• Call for NGSC Bloggers 2014-2015

    by  • August 27, 2014 • 0 Comments

    Dear NASSR Graduate Students and Advisers of Romantic Studies Graduate Students: The NASSR Graduate Student Caucus (NGSC) invites applications for new bloggers for the 2014-2015 academic year. We ask that NGSC bloggers commit to contributing about 1 post per month (or about 8-10 total per year) and to serving through September 2015. To apply,...

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    Laura Moriarty and Geologic Motions

    by  • August 7, 2014 • 0 Comments

    I recently had the pleasure of visiting Art.Science.Gallery – a fresh and inventive place that is nestled in Austin’s Canopy Studios of artists, musicians, galleries and other creative spaces. Hayley Gillespie, Ph.D., the founder of the gallery, is an ecologist and artist with a specialization in endangered salamanders. Though the mission for the gallery is...

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    How to Keep On Keepin’ On

    by  • July 27, 2014 • 0 Comments

    PhDs in the humanities take a long time.  Even optimistically we in English expect at least five years, and most statistics suggest our degrees take seven or eight–and that’s in addition to the time spent on an MA.  A lot of life happens in those years, both to us and to the people we...

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    Summertime and Academic Livin’

    by  • June 13, 2014 • 0 Comments

    While technically it will not be summer until June 21st, most colleges and universities have ended their quarters and semesters by now (or are in the process of ending their quarters). Which means that we are all on summer break! As popular media would have it, that means that we are all going to...

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    Graphs in Romanticism Research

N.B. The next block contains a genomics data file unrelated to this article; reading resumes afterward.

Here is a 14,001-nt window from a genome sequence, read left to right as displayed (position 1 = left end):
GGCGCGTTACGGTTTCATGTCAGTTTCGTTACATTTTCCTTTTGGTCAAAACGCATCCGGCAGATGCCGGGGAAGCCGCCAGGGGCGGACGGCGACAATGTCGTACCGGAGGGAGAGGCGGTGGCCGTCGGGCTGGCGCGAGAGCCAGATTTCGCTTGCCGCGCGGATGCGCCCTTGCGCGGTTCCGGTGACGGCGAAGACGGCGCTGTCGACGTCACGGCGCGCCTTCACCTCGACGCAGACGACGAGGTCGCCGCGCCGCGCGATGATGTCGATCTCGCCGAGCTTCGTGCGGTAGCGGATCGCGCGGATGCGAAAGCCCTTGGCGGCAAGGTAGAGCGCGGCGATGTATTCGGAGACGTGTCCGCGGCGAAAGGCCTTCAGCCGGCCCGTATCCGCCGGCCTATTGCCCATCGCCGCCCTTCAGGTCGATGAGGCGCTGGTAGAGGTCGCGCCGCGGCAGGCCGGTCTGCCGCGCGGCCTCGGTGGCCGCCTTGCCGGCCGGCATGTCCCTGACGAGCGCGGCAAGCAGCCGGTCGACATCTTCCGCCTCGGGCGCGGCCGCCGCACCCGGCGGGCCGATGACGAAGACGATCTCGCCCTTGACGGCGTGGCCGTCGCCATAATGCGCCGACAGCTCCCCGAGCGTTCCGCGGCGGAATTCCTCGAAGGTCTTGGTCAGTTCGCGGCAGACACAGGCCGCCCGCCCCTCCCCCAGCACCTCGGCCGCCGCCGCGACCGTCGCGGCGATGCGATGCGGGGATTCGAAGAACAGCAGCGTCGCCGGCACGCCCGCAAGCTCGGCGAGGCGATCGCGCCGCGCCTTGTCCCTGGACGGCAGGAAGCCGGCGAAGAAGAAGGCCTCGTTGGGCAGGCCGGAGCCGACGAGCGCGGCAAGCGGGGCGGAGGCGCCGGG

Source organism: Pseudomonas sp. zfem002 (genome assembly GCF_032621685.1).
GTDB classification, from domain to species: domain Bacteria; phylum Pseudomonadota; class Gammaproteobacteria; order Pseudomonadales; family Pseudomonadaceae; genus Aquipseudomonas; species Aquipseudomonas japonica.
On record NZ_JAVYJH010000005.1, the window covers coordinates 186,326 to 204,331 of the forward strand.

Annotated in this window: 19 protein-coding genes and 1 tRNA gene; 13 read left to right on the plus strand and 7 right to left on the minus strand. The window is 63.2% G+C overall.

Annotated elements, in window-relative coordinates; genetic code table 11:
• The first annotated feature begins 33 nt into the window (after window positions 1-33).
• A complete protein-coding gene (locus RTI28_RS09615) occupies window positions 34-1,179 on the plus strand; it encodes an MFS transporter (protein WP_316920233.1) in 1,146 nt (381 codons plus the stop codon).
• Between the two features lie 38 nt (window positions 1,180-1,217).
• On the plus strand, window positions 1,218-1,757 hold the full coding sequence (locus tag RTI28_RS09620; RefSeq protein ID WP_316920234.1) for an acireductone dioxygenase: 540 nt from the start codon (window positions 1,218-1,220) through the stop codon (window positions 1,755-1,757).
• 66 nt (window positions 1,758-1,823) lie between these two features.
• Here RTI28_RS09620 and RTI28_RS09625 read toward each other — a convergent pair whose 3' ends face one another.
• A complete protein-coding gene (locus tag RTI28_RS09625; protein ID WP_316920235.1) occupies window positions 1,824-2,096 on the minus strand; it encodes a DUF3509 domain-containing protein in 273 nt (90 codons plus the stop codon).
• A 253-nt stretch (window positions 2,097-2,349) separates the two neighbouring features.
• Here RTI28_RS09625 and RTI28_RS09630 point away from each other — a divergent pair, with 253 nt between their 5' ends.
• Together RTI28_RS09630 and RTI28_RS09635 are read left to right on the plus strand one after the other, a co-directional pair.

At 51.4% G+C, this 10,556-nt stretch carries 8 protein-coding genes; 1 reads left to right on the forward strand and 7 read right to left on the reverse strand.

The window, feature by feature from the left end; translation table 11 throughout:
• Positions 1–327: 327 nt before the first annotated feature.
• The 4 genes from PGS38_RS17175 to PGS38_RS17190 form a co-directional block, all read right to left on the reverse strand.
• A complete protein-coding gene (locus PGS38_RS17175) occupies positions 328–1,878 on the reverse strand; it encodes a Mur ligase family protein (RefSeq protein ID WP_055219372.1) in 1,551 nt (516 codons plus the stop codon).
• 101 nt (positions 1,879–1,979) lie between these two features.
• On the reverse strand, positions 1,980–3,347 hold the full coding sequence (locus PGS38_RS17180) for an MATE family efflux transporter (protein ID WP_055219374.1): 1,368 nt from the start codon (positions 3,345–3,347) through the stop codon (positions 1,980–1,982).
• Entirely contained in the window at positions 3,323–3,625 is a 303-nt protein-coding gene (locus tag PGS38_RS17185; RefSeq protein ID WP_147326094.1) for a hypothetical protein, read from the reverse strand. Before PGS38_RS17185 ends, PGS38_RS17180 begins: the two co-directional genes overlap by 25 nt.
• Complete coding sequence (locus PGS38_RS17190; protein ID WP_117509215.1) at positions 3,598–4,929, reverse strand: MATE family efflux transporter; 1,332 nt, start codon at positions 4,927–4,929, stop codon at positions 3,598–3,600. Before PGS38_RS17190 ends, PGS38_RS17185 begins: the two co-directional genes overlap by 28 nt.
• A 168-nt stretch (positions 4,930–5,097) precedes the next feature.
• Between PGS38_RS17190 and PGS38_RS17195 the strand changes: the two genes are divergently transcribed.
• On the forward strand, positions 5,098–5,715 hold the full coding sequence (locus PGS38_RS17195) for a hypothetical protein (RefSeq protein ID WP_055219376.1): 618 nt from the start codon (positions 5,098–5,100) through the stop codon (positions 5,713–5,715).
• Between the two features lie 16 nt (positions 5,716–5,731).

by  • May 25, 2014 • 0 Comments

    We are all aware of the hand-wringing that accompanies humanities scholarship in the early 21st century. Soon enough there will be another article announcing the death or worthlessness of the humanities degree. Subsequently there will be a rebuttal which points out how crucial the humanities are. And the cycle will continue. I am not...

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    NGSC E-Roundtable: “Three Ways of Looking at Romantic Anatomy”

    by  • May 20, 2014 • 0 Comments

    Introduction Emily, Laura, and Arden are three graduate students who share interests in Romantic medical science and anatomy. We illustrate our contrasting methods in responding to this article (“Corpses and Copyrights”), which discusses the history of dissection in England through pictures of a medical textbook, William Cowper’s Myotomia reformata, or A New Administration of...

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    The Scholar between (The Limits of) Life and Politics

    by  • May 18, 2014 • 3 Comments

    This year, I went vegan. This past week, the ethical and environmental consequences of my veganism became profoundly challenged. In what follows, I use my experience as a scholar invested in animal studies and animal rights to begin exploring the meaning and tensions involved in the cultivation of an orientation where scholarship and the politics...

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    Interview: Dr. James McKusick

    by  • May 2, 2014 • 0 Comments

    One of Romanticism’s favorite ecocritics, Dr. James McKusick, explains how getting lost in the woods at the age of five helped inspire his brilliant book, Green Writing: Romanticism and Ecology. He shares, “I was playing with some friends and they went home. I went the other way and I was lost on my own...

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    Academic Writing & Emotigifs

    by  • May 2, 2014 • 0 Comments

    We’ve all seen them. Animated gif images, image macros, and memes on academic writing. You know the ones, like this: “When a friend asks how the dissertation is going”               Or, similarly, “When someone asks you how the diss is going”           There are...

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